WASHINGTON — Every day, Fred Pettus gets dizzy. He doesn’t know when the spells will hit him, but he knows they’re coming, sooner or later. It’s been this way every day for more than 20 years, ever since a concussion ended his promising college football career at the University of Richmond and changed his life forever.
“Sometimes I’m walking and I look like I’m drunk,” he told WTOP in a recent conversation. “And I’ve never had a drink in my life.”
That’s why Pettus, along with nearly 100 other former college players, has signed onto a single sport class action litigation against the NCAA. An earlier class action suit settled in 2016 resulted in a medical monitoring settlement, providing some benefits for former athletes, but gave no monetary compensation for actual injuries.
“The schools, the NCAA, they made their money,” said Pettus, though he never did. Once on the radar of the Buffalo Bills to potentially play defensive end on Sundays, he never got that shot.
When the case was initially filed in late 2016, NCAA chief legal office Donald Remy dismissed its legitimacy, saying “the NCAA does not believe that these complaints present legitimate legal arguments and expects that they can be disposed of early by the court.” But that didn’t happen, and the case has made its way into a yearlong discovery phase, as the sides gather evidence. The NCAA did not respond to a request for an updated comment regarding the current status of the suit.
The parties have worked together to identify four sample cases, including that of Zack Langston. The former Pittsburgh State player shot himself in the chest at the age of 26 to preserve his brain, in which CTE was detected posthumously. The more Pettus learns about the crippling, degenerative disease profiled in the film “Concussion” — which 110 of 111 brains tested positive for in a recent Boston University study — the more he worries the worst is yet to come.
The dizzy spells started November 17, 1989, the day after the third game of Pettus’ junior season as a star defensive end for the University of Richmond football team. That game was a nationally televised affair against James Madison. Pettus doesn’t remember exactly what happened on the play itself, but he woke up on the sideline, being loaded into an ambulance.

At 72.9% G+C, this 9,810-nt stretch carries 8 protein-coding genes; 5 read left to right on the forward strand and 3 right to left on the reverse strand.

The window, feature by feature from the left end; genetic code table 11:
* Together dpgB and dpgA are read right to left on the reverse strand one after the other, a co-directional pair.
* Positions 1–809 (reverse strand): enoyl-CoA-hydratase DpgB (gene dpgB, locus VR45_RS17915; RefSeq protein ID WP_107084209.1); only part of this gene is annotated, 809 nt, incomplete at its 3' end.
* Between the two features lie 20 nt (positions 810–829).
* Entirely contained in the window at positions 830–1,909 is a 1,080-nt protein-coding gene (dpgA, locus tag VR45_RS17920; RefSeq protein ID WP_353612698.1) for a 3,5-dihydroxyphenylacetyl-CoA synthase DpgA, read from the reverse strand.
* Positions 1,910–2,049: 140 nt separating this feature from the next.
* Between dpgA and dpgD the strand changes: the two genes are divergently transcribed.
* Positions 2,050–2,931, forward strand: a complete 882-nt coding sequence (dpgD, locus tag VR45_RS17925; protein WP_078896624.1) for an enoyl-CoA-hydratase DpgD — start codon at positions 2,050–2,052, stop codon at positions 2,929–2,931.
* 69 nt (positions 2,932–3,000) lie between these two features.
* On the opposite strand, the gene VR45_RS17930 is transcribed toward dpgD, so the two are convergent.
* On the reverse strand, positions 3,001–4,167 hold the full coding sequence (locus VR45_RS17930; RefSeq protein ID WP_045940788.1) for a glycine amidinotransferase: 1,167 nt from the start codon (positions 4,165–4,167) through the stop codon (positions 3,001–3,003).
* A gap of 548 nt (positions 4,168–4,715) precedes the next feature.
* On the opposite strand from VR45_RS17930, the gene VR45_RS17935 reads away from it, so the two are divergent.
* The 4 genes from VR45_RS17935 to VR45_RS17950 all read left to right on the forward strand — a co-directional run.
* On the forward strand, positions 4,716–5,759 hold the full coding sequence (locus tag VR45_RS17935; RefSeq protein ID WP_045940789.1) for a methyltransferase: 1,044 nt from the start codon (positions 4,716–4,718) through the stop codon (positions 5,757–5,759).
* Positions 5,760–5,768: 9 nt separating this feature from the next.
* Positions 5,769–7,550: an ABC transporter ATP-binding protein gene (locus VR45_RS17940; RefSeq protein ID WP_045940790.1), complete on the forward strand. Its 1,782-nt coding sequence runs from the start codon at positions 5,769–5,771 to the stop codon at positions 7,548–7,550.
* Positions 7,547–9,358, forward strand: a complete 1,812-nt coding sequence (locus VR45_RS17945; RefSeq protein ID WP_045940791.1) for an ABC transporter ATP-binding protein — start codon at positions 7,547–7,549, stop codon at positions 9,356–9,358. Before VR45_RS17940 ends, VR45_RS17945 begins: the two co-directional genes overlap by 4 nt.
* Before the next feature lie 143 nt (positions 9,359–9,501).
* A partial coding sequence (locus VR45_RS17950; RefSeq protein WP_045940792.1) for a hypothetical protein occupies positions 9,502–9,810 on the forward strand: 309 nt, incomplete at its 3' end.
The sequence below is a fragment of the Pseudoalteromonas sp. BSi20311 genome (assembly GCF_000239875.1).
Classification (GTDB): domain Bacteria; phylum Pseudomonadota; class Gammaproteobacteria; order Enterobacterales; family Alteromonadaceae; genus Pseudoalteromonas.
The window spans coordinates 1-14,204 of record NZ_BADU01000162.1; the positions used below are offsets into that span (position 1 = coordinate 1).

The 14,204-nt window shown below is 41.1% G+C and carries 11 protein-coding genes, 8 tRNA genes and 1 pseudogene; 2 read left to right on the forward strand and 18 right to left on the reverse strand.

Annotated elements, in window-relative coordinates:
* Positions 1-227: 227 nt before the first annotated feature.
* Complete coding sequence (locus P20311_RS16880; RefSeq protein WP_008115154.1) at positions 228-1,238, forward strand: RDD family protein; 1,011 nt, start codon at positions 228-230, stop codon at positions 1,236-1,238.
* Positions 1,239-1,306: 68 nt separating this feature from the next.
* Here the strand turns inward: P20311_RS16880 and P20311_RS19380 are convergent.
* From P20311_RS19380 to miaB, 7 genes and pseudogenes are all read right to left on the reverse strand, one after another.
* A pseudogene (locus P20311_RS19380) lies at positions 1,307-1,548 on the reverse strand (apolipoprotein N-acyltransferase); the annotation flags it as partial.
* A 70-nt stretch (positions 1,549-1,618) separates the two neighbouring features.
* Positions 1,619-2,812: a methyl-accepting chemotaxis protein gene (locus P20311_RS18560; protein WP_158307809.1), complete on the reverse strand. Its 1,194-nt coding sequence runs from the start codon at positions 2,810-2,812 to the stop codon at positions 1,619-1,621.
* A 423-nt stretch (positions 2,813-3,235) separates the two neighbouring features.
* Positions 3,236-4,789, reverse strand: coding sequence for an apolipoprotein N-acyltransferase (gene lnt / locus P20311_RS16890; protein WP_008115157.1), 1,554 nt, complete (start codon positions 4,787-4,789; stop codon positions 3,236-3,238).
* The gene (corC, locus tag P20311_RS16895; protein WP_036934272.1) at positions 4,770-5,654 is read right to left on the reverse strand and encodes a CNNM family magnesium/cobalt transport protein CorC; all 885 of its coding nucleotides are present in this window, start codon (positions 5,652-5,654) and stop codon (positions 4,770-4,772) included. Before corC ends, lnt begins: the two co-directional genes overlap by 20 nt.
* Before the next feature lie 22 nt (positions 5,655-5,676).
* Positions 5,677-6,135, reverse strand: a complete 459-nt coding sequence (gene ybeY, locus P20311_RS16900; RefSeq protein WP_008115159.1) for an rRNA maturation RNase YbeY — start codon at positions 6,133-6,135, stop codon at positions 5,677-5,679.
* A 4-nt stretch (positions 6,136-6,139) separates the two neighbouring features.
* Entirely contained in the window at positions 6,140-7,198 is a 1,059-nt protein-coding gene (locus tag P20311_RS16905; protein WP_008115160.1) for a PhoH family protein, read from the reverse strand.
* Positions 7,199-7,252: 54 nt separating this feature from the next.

“I couldn’t walk straight for a week,” he recalled, struggling to sit up in class and even to make it down the hallways to the right room. “I had my pinkie extended to trace the wall to make sure I was walking straight.”
He’d had several concussions before in practice, but they would be shrugged off and he’d be sent back in to play after a few minutes.
“It was not considered anything serious at that time,” he said. “You got your head dinged. You got your bell rung. You got a little dinger. Basically, brush yourself off, sit out for a few plays, and get back in there when you can.”
Pettus said that if a player suffered a concussion in a game, they’d be held out until the next week, but there was no official protocol.
“With us being so young, of course we didn’t know any better,” said Pettus. “We just did what the coaches told us to do and tried to do our best at doing that.”
By law, college players are seldom actual kids, most turning 18 before they play. But they are student-athletes, unpaid amateurs not privy to multimillion dollar salaries or even workers’ compensation laws protecting them financially from career-ending injuries.
That fateful, severe concussion against JMU ended Pettus’ playing career, but has affected his life every day since. Now 49, he worries the damage he suffered might be even worse.
Pettus checks all the boxes for risk factors for CTE. As we cataloged in our Bad Brains series, linemen bear the brunt of the types of subconcussive hits that have been tied to the disease. Another study showed that kids who start playing football before age 12 are more likely to suffer late-life cognitive impairment; Pettus started playing the game when he was just 8 years old.
Some days, Pettus experiences the other symptoms, too, the disconcerting ones associated with CTE: mood swings, frustration, memory loss. He’ll ask his wife to watch a movie with him, only for her to tell him they’ve seen it twice already. While there is no test for CTE in the living yet, Pettus wasn’t about to wait around for the science to catch up. He knows what happened to Dave Duerson, to Junior Seau.
Pettus got an MRI on his brain, to see what damage had already been done, but also to hopefully set a baseline standard as he got older. The doctor who looked at the results found that Pettus’ brain had significantly atrophied in certain areas, leaving space between the skull and the brain, where the soft tissue had receded. But she was preparing to deliver the bad news to a family member. Based on the damage, she couldn’t believe Pettus was walking straight and could speak to and understand her.
“She was surprised that I was in here by myself having a conversation with her and articulating clear thought,” he said.
But despite being proactive, and despite the new attention being paid to brain injuries, Pettus is very much on his own, just as he was after his injury, fighting an unpopular battle against the sport he once loved to play. Back in school, it meant a sudden break from his peer group, no longer attending meetings and practices, no longer putting on his pads and helmet. Now, despite being one of dozens involved in this class action suit, he often finds himself isolated in his fight, waiting, hoping for justice.
“There is no community of concussed that meet every week, like an AA meeting,” he said.
“No one knows the other. They’re all on their own separate island.”
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